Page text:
Why should this be, you silly crow-slappers? Brits understand the need for continual self-marketing in the rapaciously overcrowded literary marketplace as well as Americans! And since 90% of writers in Britainland deal with American litrags and publishers, you would think this trend a lazy falsehood. But no. It’s true. I’ve seen it with my own goggles. Ich habe nette Schutzbrillen!

Conversely, it’s more common in Americaland for someone to write something and hurl it off to a publisher without first editing or sharing it with others. Jah Wobble! In Britain, it’s more common for someone to write something, dismiss it as useless toolpoop and leave it to fester in a fusty cupboard forever. Silly planks! There is an equally worrying imbalance in this showiness vs. humility juxtaposition.

So… what is the right amount of self-promotion? Some folks devote their blogs to waggling their literary credits (deeply irritating). Some people turn into self-promoting spambots and suck the occasional pleasure out of reading their work (pointless and unendearing). Some folk tell close friends and no one else (pointless). There is much übülation!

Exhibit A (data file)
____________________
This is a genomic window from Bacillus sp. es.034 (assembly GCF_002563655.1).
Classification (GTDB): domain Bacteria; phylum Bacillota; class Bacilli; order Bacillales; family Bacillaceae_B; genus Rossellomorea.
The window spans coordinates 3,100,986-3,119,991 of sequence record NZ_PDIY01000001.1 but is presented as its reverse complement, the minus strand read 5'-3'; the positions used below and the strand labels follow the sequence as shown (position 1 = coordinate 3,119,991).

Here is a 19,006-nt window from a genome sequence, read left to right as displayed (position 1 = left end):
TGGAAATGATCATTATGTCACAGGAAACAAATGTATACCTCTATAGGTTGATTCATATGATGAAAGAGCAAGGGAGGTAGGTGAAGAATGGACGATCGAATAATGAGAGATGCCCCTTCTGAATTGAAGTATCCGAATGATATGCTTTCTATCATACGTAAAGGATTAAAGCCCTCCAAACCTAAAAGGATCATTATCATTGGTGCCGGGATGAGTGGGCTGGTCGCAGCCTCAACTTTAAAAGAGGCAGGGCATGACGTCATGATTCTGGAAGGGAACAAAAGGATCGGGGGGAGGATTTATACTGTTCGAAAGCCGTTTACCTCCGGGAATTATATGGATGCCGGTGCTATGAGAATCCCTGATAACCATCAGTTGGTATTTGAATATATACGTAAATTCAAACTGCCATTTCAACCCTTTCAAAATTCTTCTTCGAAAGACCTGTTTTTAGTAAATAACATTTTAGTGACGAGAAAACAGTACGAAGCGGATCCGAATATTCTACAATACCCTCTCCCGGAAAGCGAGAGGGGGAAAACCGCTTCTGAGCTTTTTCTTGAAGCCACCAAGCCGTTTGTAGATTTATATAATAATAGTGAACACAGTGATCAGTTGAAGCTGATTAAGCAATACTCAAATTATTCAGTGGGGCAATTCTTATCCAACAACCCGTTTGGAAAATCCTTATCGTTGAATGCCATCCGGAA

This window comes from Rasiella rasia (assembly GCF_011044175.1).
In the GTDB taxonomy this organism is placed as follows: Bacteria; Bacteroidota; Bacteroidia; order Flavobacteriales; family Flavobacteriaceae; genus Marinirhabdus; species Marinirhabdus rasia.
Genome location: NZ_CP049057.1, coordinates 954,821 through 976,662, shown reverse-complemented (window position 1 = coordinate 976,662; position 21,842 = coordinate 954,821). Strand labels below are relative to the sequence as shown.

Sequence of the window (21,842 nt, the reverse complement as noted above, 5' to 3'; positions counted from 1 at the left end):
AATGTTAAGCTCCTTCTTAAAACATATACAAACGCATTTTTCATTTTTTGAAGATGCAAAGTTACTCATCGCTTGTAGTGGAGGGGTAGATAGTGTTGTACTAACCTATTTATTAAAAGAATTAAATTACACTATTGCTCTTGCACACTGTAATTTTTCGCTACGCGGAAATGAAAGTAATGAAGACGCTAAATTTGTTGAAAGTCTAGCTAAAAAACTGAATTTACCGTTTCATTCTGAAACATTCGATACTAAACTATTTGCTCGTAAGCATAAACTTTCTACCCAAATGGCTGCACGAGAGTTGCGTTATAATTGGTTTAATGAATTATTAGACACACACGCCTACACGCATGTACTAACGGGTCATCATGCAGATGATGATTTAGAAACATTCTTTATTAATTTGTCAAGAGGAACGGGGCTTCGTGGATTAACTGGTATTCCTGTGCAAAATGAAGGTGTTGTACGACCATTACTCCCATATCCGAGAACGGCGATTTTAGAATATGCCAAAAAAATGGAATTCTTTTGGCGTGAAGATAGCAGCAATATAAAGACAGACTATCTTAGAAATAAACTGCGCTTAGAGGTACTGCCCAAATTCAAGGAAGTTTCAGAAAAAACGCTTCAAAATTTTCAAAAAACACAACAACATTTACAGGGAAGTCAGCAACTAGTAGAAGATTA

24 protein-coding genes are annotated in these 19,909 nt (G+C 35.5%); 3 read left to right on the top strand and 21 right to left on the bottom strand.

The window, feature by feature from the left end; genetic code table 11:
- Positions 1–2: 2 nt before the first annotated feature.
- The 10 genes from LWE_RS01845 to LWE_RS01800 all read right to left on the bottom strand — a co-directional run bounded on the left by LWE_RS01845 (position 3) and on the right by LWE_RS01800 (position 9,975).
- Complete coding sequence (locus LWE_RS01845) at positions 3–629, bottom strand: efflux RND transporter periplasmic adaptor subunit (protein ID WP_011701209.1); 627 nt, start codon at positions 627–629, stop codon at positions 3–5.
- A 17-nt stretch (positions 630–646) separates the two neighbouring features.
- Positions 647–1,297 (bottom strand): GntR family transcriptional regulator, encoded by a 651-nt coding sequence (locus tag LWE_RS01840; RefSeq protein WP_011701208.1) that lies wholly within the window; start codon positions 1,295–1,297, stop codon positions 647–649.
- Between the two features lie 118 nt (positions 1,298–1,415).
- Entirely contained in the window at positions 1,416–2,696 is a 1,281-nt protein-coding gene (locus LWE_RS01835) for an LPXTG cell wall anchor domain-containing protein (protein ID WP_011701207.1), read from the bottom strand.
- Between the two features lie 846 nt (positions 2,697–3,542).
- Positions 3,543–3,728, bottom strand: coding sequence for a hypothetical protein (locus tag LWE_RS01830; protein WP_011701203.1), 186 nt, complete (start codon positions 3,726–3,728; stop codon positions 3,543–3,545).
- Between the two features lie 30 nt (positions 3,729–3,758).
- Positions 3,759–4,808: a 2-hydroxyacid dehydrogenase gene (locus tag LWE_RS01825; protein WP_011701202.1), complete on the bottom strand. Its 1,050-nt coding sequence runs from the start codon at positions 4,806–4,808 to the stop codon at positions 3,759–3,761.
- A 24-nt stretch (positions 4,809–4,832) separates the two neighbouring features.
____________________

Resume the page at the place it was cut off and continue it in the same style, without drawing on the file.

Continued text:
I say… harness the power of the social networking sites and gently point people in the direction of your work when it’s ready! Do not filch the fish when it is not a grown cod, nah? If you’re a mega-talented superstar with stories coming out every week, hold off on the promoting for a few weeks then refresh people’s memories later. Kick the wagnut of selflove into Bootania.

Practice meekness and chaste-love when it comes to plugging the self. As we say in my homeland: Das füvübüm mucha pump! (Do not overfeed the snake who longs for kibblesnot).

Good luck, slippershells!

Thursday, 8 October 2009

Gleaned Genius (Pt 4)

Today in my creative writing class, we discussed those quirky and very fine postmodernists, with emphasis on metafiction – that is, fiction about itself, or fiction with a self-conscious bent.